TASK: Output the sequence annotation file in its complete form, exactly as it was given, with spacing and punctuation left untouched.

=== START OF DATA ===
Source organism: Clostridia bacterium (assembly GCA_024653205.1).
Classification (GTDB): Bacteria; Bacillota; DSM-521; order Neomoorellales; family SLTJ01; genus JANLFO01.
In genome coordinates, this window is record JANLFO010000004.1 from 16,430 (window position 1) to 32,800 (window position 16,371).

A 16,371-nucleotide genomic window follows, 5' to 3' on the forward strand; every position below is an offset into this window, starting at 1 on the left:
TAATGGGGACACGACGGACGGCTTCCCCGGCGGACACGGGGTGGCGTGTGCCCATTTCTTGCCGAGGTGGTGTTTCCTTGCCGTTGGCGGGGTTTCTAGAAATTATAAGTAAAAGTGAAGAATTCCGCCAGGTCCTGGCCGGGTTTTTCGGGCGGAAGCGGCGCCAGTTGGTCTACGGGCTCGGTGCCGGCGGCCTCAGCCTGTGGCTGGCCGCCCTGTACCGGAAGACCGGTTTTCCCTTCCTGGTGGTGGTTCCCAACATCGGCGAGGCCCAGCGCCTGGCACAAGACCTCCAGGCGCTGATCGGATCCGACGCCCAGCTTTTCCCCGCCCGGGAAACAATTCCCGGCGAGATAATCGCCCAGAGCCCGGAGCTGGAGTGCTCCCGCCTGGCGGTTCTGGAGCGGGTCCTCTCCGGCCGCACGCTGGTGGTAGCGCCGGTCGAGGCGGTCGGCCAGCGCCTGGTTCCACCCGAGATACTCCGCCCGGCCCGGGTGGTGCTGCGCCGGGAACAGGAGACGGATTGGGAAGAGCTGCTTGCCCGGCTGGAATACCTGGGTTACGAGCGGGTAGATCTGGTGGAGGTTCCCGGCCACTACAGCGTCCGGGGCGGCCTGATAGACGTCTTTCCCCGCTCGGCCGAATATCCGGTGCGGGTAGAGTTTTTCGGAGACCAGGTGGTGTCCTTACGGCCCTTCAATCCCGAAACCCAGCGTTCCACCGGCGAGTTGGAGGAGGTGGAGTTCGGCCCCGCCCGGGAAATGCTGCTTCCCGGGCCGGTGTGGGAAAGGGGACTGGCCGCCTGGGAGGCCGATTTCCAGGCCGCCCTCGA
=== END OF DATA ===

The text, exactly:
Source organism: Clostridia bacterium (assembly GCA_024653205.1).
Classification (GTDB): Bacteria; Bacillota; DSM-521; order Neomoorellales; family SLTJ01; genus JANLFO01.
In genome coordinates, this window is record JANLFO010000004.1 from 16,430 (window position 1) to 32,800 (window position 16,371).

A 16,371-nucleotide genomic window follows, 5' to 3' on the forward strand; every position below is an offset into this window, starting at 1 on the left:
TAATGGGGACACGACGGACGGCTTCCCCGGCGGACACGGGGTGGCGTGTGCCCATTTCTTGCCGAGGTGGTGTTTCCTTGCCGTTGGCGGGGTTTCTAGAAATTATAAGTAAAAGTGAAGAATTCCGCCAGGTCCTGGCCGGGTTTTTCGGGCGGAAGCGGCGCCAGTTGGTCTACGGGCTCGGTGCCGGCGGCCTCAGCCTGTGGCTGGCCGCCCTGTACCGGAAGACCGGTTTTCCCTTCCTGGTGGTGGTTCCCAACATCGGCGAGGCCCAGCGCCTGGCACAAGACCTCCAGGCGCTGATCGGATCCGACGCCCAGCTTTTCCCCGCCCGGGAAACAATTCCCGGCGAGATAATCGCCCAGAGCCCGGAGCTGGAGTGCTCCCGCCTGGCGGTTCTGGAGCGGGTCCTCTCCGGCCGCACGCTGGTGGTAGCGCCGGTCGAGGCGGTCGGCCAGCGCCTGGTTCCACCCGAGATACTCCGCCCGGCCCGGGTGGTGCTGCGCCGGGAACAGGAGACGGATTGGGAAGAGCTGCTTGCCCGGCTGGAATACCTGGGTTACGAGCGGGTAGATCTGGTGGAGGTTCCCGGCCACTACAGCGTCCGGGGCGGCCTGATAGACGTCTTTCCCCGCTCGGCCGAATATCCGGTGCGGGTAGAGTTTTTCGGAGACCAGGTGGTGTCCTTACGGCCCTTCAATCCCGAAACCCAGCGTTCCACCGGCGAGTTGGAGGAGGTGGAGTTCGGCCCCGCCCGGGAAATGCTGCTTCCCGGGCCGGTGTGGGAAAGGGGACTGGCCGCCTGGGAGGCCGATTTCCAGGCCGCCCTCGA